Therefore, if cystitis symptoms are getting you down, it can be worth trying to decrease your consumption of milk to see how you get on.

Top 5 drinks to include more of

Now that we know what to avoid, what should you be drinking more of to help keep those symptoms at bay?

1. Water

I can’t stress enough the importance of water. Out of everything, water is most likely to make the biggest difference to your symptoms and we need to drink more of it – simple!

Aim to drink 1.5l of water a day, and not the fizzy varieties as mentioned above.

If you aren’t used to the plain taste why not try adding some sliced fruit such as lemon (this isn’t ‘acid producing’ contrary to popular belief so will be just fine), or pop in a sachet of our Balance Mineral Drink containing essential electrolytes such as potassium and magnesium, in order to help further support the pH balance in the body. 

2. Molkosan

Talking about adding things to water, Molkosan is one of my firm favourites!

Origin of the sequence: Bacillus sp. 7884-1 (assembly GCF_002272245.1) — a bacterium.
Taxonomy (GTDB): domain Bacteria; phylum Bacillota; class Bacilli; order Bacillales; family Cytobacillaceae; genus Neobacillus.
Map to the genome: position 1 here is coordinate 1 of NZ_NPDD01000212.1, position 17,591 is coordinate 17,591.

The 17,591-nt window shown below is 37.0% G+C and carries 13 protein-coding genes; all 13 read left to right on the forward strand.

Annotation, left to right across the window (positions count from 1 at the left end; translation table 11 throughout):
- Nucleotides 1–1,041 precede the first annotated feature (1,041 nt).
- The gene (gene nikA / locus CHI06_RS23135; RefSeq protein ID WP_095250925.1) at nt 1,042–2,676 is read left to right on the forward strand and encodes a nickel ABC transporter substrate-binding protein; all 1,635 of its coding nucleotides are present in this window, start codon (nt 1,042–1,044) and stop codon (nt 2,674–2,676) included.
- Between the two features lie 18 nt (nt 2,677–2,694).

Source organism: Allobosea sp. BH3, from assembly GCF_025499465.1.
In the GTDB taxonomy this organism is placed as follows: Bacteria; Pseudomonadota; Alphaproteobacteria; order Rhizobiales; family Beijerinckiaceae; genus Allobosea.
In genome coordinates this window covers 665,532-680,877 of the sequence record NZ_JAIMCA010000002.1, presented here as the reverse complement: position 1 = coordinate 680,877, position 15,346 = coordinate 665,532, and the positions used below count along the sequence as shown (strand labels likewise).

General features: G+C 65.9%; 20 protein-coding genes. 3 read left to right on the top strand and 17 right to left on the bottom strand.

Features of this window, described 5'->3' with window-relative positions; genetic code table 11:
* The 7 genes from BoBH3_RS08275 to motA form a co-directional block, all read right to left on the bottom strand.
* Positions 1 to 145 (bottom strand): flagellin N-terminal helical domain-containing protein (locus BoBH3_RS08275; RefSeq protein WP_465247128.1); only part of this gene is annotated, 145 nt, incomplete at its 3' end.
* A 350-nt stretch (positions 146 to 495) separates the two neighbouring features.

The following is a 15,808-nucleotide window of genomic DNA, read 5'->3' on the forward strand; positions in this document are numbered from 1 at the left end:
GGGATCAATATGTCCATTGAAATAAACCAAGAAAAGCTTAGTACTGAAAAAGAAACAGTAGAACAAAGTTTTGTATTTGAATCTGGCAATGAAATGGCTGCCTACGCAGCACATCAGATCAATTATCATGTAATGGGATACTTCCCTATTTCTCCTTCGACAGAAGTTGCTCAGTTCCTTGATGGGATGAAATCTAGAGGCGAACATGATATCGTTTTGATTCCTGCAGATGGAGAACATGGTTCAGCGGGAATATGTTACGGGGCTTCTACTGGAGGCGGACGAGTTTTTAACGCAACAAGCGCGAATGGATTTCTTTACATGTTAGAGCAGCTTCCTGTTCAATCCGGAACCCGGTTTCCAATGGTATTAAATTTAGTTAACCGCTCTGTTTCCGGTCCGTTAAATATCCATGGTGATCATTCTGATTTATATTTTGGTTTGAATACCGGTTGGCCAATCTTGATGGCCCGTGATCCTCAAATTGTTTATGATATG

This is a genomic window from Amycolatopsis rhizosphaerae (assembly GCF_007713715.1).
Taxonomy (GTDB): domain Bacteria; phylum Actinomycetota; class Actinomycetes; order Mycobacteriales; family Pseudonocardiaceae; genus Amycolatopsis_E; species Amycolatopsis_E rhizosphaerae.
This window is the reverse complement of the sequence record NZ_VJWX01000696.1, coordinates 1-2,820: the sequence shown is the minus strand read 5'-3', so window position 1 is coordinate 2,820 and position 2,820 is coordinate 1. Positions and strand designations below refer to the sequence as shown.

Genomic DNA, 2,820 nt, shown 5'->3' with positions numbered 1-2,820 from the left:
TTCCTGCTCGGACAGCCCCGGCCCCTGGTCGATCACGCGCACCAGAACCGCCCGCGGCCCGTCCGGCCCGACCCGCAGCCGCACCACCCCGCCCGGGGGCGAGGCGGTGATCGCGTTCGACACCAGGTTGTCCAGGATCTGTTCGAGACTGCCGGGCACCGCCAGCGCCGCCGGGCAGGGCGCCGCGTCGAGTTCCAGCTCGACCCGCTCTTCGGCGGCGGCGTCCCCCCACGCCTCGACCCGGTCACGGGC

By adding a splash of Molkosan to your water you’ll be ensuring you get a good dose of L+ lactic acid which will help to support the balance of bacteria throughout the digestive tract. A strong force to be reckoned with when it comes to those strains of bad bacteria trying to settle in!

By supporting your gut, you can help prevent infections in and around the urinary tract too.

A.Vogel Molkosan Original | Contains Concentrated Whey | L+ Lactic Acid | Suitable for Vegetarians

£6.99 (200ml) In Stock

3. Cranberry juice

I’ve explained why you need to be wary of fruit juice but, when it comes to cranberry juice, this is the exception. Watch out though, some varieties still have added sugar which we don’t want, but a good quality juice, or even better a cranberry supplement, may help to protect against recurrent infections.